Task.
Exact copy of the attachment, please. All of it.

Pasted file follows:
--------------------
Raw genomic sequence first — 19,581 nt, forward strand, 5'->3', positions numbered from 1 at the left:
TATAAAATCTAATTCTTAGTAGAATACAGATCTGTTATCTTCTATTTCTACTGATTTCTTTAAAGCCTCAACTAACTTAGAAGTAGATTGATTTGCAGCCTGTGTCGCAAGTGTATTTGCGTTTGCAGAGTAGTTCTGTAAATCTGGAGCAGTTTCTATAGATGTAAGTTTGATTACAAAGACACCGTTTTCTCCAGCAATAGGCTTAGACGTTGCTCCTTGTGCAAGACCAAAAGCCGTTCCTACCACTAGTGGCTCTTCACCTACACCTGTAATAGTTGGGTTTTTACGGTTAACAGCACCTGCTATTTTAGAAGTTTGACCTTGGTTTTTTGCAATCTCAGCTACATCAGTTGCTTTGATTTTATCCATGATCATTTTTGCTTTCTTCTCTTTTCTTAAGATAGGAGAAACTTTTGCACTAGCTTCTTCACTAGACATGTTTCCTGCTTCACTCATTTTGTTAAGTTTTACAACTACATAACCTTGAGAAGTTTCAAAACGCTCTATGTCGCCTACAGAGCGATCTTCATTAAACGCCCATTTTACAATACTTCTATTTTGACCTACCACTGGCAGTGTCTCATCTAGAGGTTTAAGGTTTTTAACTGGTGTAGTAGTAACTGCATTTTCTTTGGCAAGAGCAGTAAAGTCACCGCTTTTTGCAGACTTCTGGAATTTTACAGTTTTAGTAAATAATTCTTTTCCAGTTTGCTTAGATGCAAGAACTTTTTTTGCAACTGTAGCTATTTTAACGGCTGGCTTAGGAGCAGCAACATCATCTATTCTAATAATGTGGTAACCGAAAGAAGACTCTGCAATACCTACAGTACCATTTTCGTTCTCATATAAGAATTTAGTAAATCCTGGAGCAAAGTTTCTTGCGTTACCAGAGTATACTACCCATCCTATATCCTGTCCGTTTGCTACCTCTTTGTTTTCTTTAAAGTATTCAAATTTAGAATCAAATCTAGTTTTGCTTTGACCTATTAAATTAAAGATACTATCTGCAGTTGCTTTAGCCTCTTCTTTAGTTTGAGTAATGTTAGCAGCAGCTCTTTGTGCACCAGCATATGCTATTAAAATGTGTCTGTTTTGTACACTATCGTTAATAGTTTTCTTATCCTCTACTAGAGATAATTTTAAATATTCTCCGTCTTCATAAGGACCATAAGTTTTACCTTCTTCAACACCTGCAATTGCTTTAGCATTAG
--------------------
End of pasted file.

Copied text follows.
Raw genomic sequence first — 19,581 nt, forward strand, 5'->3', positions numbered from 1 at the left:
TATAAAATCTAATTCTTAGTAGAATACAGATCTGTTATCTTCTATTTCTACTGATTTCTTTAAAGCCTCAACTAACTTAGAAGTAGATTGATTTGCAGCCTGTGTCGCAAGTGTATTTGCGTTTGCAGAGTAGTTCTGTAAATCTGGAGCAGTTTCTATAGATGTAAGTTTGATTACAAAGACACCGTTTTCTCCAGCAATAGGCTTAGACGTTGCTCCTTGTGCAAGACCAAAAGCCGTTCCTACCACTAGTGGCTCTTCACCTACACCTGTAATAGTTGGGTTTTTACGGTTAACAGCACCTGCTATTTTAGAAGTTTGACCTTGGTTTTTTGCAATCTCAGCTACATCAGTTGCTTTGATTTTATCCATGATCATTTTTGCTTTCTTCTCTTTTCTTAAGATAGGAGAAACTTTTGCACTAGCTTCTTCACTAGACATGTTTCCTGCTTCACTCATTTTGTTAAGTTTTACAACTACATAACCTTGAGAAGTTTCAAAACGCTCTATGTCGCCTACAGAGCGATCTTCATTAAACGCCCATTTTACAATACTTCTATTTTGACCTACCACTGGCAGTGTCTCATCTAGAGGTTTAAGGTTTTTAACTGGTGTAGTAGTAACTGCATTTTCTTTGGCAAGAGCAGTAAAGTCACCGCTTTTTGCAGACTTCTGGAATTTTACAGTTTTAGTAAATAATTCTTTTCCAGTTTGCTTAGATGCAAGAACTTTTTTTGCAACTGTAGCTATTTTAACGGCTGGCTTAGGAGCAGCAACATCATCTATTCTAATAATGTGGTAACCGAAAGAAGACTCTGCAATACCTACAGTACCATTTTCGTTCTCATATAAGAATTTAGTAAATCCTGGAGCAAAGTTTCTTGCGTTACCAGAGTATACTACCCATCCTATATCCTGTCCGTTTGCTACCTCTTTGTTTTCTTTAAAGTATTCAAATTTAGAATCAAATCTAGTTTTGCTTTGACCTATTAAATTAAAGATACTATCTGCAGTTGCTTTAGCCTCTTCTTTAGTTTGAGTAATGTTAGCAGCAGCTCTTTGTGCACCAGCATATGCTATTAAAATGTGTCTGTTTTGTACACTATCGTTAATAGTTTTCTTATCCTCTACTAGAGATAATTTTAAATATTCTCCGTCTTCATAAGGACCATAAGTTTTACCTTCTTCAACACCTGCAATTGCTTTAGCATTAG